Outsourcing bed-based aged care services from a public health service: An observational study

Ms Anne Thompson1, Dr Richard Kane1,3,4, Professor Nicholas Taylor1,2

1Eastern Health, , Australia, 2La Trobe University, , Australia, 3St Vincent’s Health, , Australia, 4Monash University, , Australia

Purpose:  Outsourcing health care services is becoming more common, usually with the goal of reduced costs and increased productivity.  Research suggests that health care outsourcing is complex and there is not one clear method for implementation.  The purpose of this study was to determine if there are differences in quality of care and length of stay between a transition care program designed to improve older people’s independence and confidence after a hospital stay, when provided within a public health network compared to being outsourced to private facilities.

Method: An audit was completed at 3 bed-based sites (1 public, 2 outsourced) for all 1,546 clients discharged over two years.

Findings: Length of stay was a mean of 4.8 days less at the public health network (95% CI 0.5 to 9.1) than outsourced facility 1 and 4.6 days less (95%CI 1.2 to 8.1) than outsourced facility 2. For those discharged to residential care, length of stay was 9.4 days less at the public health network than outsourced facility 1 (95% CI 3.5 to 15.2) and 7.0 days less than outsourced facility 2 (95% CI 1.9 to 12). There was no difference in quality of care measures.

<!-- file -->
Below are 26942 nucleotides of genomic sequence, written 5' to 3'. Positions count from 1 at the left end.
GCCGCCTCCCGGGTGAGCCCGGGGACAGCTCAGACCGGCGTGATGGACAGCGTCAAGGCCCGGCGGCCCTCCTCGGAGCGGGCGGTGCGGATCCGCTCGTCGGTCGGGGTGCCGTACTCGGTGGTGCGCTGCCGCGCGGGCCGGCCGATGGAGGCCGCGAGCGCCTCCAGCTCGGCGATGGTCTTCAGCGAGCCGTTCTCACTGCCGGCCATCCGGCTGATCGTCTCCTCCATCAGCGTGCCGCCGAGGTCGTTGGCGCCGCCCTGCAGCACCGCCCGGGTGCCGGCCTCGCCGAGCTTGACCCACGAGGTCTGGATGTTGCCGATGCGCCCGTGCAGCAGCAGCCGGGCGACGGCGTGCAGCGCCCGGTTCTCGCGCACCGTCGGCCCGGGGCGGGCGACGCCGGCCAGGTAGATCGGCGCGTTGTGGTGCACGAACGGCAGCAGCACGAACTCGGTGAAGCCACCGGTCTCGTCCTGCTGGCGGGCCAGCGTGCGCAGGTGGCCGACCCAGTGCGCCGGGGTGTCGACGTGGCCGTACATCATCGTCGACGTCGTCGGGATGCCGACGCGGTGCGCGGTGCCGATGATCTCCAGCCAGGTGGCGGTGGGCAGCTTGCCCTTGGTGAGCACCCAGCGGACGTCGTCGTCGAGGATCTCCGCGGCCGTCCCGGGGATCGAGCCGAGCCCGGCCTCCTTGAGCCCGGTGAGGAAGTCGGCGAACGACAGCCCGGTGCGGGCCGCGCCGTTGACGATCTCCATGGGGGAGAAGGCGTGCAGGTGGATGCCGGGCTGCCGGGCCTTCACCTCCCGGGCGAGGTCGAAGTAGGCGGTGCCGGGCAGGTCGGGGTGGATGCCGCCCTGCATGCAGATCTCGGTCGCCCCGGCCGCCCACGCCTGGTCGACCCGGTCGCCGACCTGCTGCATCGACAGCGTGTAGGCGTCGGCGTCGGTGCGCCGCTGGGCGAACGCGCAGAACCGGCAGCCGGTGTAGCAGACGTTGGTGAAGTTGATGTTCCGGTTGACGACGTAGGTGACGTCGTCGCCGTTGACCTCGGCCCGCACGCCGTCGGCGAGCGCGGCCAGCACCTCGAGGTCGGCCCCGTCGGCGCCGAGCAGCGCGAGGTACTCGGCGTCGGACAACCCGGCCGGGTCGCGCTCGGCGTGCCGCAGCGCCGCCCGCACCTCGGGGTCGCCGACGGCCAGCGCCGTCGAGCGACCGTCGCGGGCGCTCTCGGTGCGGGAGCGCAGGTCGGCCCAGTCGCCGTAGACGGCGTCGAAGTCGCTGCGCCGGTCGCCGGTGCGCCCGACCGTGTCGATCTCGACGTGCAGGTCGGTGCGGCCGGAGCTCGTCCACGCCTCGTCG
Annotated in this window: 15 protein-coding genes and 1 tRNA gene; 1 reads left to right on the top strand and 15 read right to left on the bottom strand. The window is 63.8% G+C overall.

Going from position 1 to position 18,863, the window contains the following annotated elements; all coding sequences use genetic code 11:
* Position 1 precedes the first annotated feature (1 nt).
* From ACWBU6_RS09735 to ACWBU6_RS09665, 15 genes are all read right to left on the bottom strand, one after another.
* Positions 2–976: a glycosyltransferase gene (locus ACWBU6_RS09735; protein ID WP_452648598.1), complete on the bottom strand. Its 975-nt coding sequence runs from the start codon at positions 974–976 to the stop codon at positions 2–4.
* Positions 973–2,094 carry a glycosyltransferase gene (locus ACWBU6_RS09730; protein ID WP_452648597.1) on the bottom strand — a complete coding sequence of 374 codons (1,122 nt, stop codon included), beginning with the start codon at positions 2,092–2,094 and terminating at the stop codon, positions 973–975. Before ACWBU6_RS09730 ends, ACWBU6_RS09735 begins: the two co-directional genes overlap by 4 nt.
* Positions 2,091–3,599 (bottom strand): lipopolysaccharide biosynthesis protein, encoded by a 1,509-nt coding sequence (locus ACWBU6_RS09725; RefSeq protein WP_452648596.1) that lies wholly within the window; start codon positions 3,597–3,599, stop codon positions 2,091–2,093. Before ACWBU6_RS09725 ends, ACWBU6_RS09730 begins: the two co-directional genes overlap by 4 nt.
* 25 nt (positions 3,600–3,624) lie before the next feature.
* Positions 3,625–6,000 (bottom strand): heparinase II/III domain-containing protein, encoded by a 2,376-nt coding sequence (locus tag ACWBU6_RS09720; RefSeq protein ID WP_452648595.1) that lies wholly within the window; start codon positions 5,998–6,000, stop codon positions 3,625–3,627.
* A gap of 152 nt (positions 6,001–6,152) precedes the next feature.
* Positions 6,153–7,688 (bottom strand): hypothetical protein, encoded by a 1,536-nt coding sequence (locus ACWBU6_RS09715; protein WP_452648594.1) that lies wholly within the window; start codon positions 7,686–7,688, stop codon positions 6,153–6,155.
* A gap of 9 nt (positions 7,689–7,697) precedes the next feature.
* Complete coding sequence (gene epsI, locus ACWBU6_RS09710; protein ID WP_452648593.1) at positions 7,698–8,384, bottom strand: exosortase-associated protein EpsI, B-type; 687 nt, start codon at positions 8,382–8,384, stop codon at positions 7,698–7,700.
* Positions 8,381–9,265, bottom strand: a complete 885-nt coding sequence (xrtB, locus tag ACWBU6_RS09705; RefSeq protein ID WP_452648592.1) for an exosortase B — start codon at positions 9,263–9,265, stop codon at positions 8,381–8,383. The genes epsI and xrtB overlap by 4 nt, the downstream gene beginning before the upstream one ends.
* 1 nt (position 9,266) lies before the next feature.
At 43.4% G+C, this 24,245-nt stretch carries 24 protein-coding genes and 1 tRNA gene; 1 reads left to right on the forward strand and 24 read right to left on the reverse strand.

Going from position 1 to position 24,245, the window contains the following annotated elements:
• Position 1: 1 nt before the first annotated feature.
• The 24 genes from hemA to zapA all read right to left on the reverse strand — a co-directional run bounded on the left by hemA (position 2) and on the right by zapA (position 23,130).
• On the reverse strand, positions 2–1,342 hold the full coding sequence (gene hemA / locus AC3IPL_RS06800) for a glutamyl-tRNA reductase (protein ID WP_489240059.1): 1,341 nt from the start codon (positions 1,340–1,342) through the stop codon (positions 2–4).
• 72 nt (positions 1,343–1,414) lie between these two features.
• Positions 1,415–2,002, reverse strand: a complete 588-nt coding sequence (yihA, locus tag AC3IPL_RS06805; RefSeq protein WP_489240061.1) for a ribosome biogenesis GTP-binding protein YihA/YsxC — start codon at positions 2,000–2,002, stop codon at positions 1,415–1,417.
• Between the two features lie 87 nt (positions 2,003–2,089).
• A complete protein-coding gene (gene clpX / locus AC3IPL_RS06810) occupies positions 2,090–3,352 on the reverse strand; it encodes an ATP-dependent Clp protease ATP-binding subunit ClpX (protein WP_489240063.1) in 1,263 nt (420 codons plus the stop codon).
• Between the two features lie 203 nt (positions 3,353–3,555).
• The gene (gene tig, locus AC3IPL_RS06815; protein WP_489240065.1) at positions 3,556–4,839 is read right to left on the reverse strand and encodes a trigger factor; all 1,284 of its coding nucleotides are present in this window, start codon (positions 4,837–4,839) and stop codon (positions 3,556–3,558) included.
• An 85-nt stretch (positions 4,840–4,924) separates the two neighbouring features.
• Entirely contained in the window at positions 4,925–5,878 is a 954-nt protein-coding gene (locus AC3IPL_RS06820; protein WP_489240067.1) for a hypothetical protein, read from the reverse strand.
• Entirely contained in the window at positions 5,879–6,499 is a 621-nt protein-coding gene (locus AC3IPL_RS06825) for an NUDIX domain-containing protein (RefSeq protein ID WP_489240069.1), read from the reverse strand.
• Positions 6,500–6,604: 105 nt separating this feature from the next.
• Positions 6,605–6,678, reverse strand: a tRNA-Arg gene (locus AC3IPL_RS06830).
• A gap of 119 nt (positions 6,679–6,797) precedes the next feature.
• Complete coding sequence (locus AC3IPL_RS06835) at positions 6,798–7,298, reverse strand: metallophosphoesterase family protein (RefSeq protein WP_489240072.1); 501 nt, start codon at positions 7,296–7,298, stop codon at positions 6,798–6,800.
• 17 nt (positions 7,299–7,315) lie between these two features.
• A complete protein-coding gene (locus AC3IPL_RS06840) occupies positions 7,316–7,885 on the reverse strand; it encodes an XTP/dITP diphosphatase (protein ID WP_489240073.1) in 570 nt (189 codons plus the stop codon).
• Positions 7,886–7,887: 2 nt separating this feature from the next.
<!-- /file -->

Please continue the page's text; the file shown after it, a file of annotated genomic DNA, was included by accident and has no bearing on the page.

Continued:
Originality: An internally-managed transition care program in a public health network was associated with a large reduction in length of stay and similar client quality of care outcomes.  This suggests significant advantages to keeping programs managed internally as opposed to outsourcing these services to private facilities.


Biography:

Anne Thompson is the Associate Director for Student Programs at Eastern Health.  She has had a varied career, commencing as a clinical music therapist before completing post graduate studies and developing a keen interest in research. More recently she has held a number of management roles in healthcare and is passionate about examining the “why” of how systems are run. The work that Anne will be sharing today came from her interest in combining the roles of clinician and researcher.

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